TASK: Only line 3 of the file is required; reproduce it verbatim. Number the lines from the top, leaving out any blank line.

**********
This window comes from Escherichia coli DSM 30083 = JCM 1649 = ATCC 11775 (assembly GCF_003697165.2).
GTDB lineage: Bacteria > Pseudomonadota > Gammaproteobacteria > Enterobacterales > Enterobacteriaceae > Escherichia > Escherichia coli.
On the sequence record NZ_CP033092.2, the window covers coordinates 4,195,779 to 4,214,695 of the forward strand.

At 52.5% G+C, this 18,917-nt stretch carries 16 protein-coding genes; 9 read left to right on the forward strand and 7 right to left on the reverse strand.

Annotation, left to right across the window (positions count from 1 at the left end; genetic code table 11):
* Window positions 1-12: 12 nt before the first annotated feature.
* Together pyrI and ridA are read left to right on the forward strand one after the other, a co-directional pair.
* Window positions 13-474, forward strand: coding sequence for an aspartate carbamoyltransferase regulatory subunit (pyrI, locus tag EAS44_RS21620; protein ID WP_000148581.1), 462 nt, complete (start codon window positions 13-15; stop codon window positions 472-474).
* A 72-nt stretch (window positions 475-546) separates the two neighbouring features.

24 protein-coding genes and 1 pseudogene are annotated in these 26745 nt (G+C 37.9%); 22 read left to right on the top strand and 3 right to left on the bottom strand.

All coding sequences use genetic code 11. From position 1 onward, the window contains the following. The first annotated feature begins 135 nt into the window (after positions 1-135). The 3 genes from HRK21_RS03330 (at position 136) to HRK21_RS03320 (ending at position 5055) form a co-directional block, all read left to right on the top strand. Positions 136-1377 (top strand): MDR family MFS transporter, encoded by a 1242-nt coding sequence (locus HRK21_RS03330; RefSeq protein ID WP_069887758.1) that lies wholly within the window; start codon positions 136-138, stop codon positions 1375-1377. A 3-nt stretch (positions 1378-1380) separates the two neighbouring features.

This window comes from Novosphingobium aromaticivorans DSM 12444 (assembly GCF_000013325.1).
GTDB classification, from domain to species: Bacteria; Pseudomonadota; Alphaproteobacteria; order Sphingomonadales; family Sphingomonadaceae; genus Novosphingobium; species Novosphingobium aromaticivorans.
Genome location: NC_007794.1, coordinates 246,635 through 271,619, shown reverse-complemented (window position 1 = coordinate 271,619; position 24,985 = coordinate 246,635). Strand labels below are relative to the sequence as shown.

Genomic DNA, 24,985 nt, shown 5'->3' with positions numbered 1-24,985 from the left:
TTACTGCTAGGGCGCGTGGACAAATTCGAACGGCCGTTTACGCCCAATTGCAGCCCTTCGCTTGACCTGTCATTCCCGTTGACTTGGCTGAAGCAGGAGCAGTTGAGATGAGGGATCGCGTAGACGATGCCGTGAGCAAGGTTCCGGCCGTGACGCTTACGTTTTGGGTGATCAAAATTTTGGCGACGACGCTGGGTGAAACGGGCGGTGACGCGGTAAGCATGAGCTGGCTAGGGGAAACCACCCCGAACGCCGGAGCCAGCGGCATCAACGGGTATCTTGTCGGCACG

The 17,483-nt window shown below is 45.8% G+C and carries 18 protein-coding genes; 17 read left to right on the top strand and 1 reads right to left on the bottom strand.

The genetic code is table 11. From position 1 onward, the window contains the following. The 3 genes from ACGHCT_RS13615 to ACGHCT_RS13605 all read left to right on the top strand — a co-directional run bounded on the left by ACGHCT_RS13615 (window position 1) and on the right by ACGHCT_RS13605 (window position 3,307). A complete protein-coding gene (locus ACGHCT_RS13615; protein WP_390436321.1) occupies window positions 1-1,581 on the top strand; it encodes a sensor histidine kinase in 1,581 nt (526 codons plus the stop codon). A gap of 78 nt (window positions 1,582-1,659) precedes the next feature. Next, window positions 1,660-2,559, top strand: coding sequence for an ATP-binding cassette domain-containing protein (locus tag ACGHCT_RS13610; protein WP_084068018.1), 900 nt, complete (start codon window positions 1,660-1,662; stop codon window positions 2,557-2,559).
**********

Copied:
On the sequence record NZ_CP033092.2, the window covers coordinates 4,195,779 to 4,214,695 of the forward strand.